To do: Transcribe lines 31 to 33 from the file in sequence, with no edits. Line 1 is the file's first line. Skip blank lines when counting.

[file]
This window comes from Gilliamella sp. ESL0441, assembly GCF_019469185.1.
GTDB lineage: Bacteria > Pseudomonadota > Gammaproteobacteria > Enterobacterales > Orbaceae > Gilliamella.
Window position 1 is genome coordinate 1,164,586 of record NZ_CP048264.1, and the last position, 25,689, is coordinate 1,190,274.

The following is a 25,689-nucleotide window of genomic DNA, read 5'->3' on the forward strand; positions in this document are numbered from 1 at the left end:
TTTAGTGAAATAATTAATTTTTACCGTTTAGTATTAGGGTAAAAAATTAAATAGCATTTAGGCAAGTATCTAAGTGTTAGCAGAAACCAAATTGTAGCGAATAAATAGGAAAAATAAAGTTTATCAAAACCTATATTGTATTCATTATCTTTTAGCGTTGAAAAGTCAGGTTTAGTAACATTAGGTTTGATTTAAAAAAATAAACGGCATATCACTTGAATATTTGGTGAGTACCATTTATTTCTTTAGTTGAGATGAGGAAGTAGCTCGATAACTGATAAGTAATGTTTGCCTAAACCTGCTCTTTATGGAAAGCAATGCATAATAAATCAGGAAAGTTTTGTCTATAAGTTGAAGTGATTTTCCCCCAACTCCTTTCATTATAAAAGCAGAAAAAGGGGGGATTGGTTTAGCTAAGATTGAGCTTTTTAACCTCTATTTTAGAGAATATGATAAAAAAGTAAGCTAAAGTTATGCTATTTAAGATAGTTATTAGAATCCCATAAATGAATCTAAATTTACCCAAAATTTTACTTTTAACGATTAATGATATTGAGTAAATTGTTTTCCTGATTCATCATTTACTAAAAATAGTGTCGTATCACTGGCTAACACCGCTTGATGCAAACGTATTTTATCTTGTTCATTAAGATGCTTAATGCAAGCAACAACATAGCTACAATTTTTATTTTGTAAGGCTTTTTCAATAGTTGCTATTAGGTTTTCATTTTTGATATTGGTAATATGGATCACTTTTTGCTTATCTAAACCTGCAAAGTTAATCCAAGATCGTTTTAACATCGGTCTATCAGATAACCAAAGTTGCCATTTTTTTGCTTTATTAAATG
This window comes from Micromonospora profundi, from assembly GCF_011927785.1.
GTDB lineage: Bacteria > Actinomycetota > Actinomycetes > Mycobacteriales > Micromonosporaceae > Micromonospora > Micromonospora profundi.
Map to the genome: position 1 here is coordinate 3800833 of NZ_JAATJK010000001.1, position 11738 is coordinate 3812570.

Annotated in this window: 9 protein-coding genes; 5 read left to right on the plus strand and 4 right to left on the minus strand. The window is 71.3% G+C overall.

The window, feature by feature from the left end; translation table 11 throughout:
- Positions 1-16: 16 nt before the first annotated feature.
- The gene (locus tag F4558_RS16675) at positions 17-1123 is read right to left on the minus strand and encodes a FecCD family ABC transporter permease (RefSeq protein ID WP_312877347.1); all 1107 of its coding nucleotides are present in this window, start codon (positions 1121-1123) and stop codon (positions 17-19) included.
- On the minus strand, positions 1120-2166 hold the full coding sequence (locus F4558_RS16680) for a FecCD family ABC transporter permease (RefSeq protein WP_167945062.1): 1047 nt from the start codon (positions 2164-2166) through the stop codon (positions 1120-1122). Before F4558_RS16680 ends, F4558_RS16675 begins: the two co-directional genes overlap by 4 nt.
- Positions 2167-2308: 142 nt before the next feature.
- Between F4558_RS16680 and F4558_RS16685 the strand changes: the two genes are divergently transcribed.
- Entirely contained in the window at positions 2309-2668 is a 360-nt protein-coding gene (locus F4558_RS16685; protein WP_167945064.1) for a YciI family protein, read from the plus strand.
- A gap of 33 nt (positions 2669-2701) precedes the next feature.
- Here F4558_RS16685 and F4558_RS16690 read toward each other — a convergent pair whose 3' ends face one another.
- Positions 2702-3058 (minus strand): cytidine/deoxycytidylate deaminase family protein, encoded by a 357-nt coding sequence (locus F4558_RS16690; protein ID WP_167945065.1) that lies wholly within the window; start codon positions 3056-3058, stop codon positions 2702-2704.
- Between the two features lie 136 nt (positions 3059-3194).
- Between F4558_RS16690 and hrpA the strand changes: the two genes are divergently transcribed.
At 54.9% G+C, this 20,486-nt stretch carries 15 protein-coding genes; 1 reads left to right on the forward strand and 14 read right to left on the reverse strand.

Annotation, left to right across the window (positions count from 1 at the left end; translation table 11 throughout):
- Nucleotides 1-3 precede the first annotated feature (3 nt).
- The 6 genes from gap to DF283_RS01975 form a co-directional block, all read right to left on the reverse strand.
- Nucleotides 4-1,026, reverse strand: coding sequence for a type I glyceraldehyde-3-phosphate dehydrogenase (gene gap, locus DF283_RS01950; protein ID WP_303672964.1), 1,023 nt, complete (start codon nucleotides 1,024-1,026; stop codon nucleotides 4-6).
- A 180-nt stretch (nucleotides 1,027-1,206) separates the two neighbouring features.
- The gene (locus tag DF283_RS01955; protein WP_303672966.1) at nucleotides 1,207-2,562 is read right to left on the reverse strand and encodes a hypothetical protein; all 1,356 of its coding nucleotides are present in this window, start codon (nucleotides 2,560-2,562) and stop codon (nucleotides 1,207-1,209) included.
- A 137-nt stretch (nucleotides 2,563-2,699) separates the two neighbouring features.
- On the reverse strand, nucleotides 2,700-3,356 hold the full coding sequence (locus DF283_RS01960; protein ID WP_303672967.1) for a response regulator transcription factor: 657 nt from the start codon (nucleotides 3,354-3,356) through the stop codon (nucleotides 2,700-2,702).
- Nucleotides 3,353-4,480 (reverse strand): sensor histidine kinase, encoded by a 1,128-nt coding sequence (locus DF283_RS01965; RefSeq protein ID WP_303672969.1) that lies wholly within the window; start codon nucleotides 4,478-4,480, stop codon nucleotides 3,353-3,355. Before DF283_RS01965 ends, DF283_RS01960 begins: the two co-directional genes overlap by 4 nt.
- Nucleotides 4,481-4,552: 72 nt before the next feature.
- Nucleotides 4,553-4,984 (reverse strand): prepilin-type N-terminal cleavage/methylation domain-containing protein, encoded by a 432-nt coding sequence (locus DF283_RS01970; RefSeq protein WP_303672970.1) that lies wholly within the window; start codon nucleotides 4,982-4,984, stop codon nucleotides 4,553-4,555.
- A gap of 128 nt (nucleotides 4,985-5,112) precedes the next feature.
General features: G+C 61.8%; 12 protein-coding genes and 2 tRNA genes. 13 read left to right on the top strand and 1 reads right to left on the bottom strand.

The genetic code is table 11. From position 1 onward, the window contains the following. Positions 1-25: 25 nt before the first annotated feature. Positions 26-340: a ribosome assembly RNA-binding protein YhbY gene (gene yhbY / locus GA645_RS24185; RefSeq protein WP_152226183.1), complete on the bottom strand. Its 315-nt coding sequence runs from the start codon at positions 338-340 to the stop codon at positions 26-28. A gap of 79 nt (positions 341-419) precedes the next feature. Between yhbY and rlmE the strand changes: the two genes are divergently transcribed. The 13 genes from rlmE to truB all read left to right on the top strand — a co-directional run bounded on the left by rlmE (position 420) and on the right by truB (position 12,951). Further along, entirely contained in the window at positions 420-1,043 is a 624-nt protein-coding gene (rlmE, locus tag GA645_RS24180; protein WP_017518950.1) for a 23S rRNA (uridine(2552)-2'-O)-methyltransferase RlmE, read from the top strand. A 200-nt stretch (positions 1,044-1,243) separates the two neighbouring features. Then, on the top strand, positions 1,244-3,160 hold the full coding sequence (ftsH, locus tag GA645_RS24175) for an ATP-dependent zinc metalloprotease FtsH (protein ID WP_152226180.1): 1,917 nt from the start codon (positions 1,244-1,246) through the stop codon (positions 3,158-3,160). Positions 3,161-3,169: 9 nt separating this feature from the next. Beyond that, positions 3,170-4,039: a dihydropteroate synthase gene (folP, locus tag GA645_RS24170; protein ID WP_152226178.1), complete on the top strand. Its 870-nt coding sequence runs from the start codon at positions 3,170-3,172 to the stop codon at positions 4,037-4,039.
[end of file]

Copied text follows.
- Nucleotides 3,353-4,480 (reverse strand): sensor histidine kinase, encoded by a 1,128-nt coding sequence (locus DF283_RS01965; RefSeq protein ID WP_303672969.1) that lies wholly within the window; start codon nucleotides 4,478-4,480, stop codon nucleotides 3,353-3,355. Before DF283_RS01965 ends, DF283_RS01960 begins: the two co-directional genes overlap by 4 nt.
- Nucleotides 4,481-4,552: 72 nt before the next feature.
- Nucleotides 4,553-4,984 (reverse strand): prepilin-type N-terminal cleavage/methylation domain-containing protein, encoded by a 432-nt coding sequence (locus DF283_RS01970; RefSeq protein WP_303672970.1) that lies wholly within the window; start codon nucleotides 4,982-4,984, stop codon nucleotides 4,553-4,555.